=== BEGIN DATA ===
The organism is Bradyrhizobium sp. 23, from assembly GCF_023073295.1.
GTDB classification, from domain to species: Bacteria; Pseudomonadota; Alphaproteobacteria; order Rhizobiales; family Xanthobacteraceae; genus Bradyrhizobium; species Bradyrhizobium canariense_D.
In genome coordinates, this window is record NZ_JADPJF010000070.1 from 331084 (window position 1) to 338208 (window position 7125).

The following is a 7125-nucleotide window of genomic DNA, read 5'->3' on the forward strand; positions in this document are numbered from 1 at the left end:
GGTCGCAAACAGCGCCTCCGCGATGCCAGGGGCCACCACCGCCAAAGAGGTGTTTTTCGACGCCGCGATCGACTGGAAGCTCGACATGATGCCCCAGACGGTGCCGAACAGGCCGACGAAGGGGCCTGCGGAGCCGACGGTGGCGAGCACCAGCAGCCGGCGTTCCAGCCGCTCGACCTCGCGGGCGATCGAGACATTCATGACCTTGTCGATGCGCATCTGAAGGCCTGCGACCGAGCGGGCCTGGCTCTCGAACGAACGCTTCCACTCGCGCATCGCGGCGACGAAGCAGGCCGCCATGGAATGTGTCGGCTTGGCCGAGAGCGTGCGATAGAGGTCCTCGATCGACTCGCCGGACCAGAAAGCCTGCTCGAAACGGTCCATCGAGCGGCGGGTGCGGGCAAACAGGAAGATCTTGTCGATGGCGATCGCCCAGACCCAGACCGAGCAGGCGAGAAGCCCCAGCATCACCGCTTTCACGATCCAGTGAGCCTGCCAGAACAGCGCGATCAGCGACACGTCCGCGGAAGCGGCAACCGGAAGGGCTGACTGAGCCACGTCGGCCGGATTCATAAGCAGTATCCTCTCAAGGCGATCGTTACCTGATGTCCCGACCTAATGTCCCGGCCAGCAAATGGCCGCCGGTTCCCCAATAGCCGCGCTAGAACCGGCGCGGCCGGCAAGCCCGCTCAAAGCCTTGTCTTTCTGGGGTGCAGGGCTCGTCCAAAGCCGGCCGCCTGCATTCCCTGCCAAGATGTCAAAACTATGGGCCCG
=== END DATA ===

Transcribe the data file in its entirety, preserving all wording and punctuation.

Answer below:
The organism is Bradyrhizobium sp. 23, from assembly GCF_023073295.1.
GTDB classification, from domain to species: Bacteria; Pseudomonadota; Alphaproteobacteria; order Rhizobiales; family Xanthobacteraceae; genus Bradyrhizobium; species Bradyrhizobium canariense_D.
In genome coordinates, this window is record NZ_JADPJF010000070.1 from 331084 (window position 1) to 338208 (window position 7125).

The following is a 7125-nucleotide window of genomic DNA, read 5'->3' on the forward strand; positions in this document are numbered from 1 at the left end:
GGTCGCAAACAGCGCCTCCGCGATGCCAGGGGCCACCACCGCCAAAGAGGTGTTTTTCGACGCCGCGATCGACTGGAAGCTCGACATGATGCCCCAGACGGTGCCGAACAGGCCGACGAAGGGGCCTGCGGAGCCGACGGTGGCGAGCACCAGCAGCCGGCGTTCCAGCCGCTCGACCTCGCGGGCGATCGAGACATTCATGACCTTGTCGATGCGCATCTGAAGGCCTGCGACCGAGCGGGCCTGGCTCTCGAACGAACGCTTCCACTCGCGCATCGCGGCGACGAAGCAGGCCGCCATGGAATGTGTCGGCTTGGCCGAGAGCGTGCGATAGAGGTCCTCGATCGACTCGCCGGACCAGAAAGCCTGCTCGAAACGGTCCATCGAGCGGCGGGTGCGGGCAAACAGGAAGATCTTGTCGATGGCGATCGCCCAGACCCAGACCGAGCAGGCGAGAAGCCCCAGCATCACCGCTTTCACGATCCAGTGAGCCTGCCAGAACAGCGCGATCAGCGACACGTCCGCGGAAGCGGCAACCGGAAGGGCTGACTGAGCCACGTCGGCCGGATTCATAAGCAGTATCCTCTCAAGGCGATCGTTACCTGATGTCCCGACCTAATGTCCCGGCCAGCAAATGGCCGCCGGTTCCCCAATAGCCGCGCTAGAACCGGCGCGGCCGGCAAGCCCGCTCAAAGCCTTGTCTTTCTGGGGTGCAGGGCTCGTCCAAAGCCGGCCGCCTGCATTCCCTGCCAAGATGTCAAAACTATGGGCCCG